[2002] deepOfix Hardware v2, the 212 page manual, CableRoot & Printer Drivers

What the best thing to do when all you have is dial-up Internet?

That’s right… you help others setup Cable ISPs and then, grow that ambition to build a Cable ISP product business. Enter: CableRoot.

It was an extremely amateurish yet ambitious mess of iptables, DHCP and DNS and some dialog+bash scripts that would enable a cable ISP to add users, limit bandwidth and data transfer, and get some information about what’s going on in their network.

This is what the “data sheet” for CableRoot used to look like:

The PDF, on inspection, said that it was prepared using Star Office and processed using GNU Ghostscript 7.05. There were 4 ISPs in Bangalore (Yelahanka - 1, Chikpet - 1, Malleswaram -1 and Koramangla - 1) which we used to help operate.

Mecha Tronics, AU-KBC and Essae

Our first three deepOfix customers (in order) were the AU-KBC Research Center, Essae Teraoka and Mecha Tronics. Mecha Tronics was the first customer we shipped a fully integrated hardware appliance to.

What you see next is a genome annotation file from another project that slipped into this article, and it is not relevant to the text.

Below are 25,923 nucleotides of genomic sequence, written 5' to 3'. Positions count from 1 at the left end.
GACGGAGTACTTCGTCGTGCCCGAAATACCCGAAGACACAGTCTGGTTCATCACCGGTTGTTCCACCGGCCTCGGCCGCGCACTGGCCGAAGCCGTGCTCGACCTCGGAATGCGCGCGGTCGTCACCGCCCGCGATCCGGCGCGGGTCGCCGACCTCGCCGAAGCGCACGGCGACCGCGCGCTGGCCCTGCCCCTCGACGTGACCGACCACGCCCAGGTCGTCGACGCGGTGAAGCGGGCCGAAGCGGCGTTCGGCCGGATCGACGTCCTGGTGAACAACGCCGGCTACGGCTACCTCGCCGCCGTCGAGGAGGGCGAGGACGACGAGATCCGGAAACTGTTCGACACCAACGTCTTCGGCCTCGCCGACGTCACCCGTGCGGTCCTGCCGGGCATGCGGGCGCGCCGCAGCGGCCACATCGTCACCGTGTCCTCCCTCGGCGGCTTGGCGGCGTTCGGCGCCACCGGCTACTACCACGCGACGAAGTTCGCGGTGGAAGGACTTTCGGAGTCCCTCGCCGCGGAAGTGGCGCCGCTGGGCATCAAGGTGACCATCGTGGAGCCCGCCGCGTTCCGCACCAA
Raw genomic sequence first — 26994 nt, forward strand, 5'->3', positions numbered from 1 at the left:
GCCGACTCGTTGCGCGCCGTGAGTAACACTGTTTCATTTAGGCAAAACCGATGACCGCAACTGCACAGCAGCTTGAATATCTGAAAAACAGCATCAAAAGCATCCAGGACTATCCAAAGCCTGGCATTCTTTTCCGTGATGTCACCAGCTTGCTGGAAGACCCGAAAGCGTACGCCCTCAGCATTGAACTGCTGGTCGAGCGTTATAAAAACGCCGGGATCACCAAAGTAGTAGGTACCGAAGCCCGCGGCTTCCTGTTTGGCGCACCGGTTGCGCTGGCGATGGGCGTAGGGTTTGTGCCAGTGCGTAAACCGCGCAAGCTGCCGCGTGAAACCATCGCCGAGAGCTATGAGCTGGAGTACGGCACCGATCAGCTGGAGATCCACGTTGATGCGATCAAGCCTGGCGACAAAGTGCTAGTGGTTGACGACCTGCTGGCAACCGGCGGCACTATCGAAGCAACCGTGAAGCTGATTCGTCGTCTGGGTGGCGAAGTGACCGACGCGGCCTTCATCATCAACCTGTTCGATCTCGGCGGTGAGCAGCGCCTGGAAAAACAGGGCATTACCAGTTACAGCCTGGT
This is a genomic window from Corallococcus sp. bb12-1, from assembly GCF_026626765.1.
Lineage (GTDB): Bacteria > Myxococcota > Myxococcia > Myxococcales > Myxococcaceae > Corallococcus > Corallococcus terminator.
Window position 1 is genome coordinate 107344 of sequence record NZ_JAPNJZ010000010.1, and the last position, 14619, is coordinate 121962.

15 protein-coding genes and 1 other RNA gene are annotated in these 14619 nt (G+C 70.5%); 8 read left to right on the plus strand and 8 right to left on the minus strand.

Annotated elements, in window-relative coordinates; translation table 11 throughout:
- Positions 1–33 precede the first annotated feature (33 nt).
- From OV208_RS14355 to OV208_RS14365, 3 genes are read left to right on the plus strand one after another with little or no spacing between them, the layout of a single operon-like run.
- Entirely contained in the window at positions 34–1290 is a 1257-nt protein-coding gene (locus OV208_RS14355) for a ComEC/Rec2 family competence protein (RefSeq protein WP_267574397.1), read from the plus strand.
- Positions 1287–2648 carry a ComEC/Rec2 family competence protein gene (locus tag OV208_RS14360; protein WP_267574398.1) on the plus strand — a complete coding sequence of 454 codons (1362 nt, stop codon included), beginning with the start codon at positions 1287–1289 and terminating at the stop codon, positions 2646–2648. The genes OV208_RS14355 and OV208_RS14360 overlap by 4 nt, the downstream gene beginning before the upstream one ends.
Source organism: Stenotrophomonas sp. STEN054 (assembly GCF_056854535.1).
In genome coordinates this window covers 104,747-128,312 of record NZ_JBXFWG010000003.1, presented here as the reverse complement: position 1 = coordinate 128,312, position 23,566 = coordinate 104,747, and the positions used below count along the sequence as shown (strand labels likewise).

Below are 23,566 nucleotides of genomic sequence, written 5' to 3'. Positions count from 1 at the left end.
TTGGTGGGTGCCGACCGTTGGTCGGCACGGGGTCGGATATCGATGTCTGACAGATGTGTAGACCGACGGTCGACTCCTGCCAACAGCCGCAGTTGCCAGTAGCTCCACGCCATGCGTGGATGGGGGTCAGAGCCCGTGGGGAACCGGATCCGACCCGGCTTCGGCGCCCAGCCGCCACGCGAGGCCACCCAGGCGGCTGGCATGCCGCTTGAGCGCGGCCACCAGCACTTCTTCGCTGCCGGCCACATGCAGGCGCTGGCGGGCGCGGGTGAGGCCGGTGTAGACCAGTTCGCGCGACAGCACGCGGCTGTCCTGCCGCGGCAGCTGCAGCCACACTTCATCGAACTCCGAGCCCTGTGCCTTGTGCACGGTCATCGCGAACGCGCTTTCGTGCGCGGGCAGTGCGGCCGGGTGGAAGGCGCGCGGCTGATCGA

deepOfix - Second Edition Hardware

This is what the deepOfix Office Server appliance used to look like:

The deepOfix Manual

In the true spirit of building a hardware product, we wrote a 212 page (A5 page size) manual in LaTeX to detail every aspect of the hardware and software. Check out these screenshots:

The Hardware interfaces and sketch

Instruction on how to use the EasyPush Server manager

The detailed 3-level ToC

The manual shipped with a full copy of the GPL in its appendix as well as written offer for the full source of everything that was shipped as a part of deepOfix.

Printer Drivers for WEP

Along the way, we spent close to 6 months working with WeP Peripherals to integrate native support for their dot-matrix printers into CUPS before giving up. Their printers (with the ESC/P2 instruction set from Panasonic) were the first printers to integrate 10 Indian language fonts into the printer ROM. Their idea was that instead of sending glyphs to the printer to print in Indian languages, users would choose one of the built-in “printer fonts” in a word-processing tool and instead send character codes for higher quality and quicker output.

The reason we gave up was that CUPS would rasterize everything we printed and would not retain any information about printer fonts. In a communication with Michael Sweet (founder of the CUPS project) we realised that CUPS was at least 10 years away from supporting printer fonts.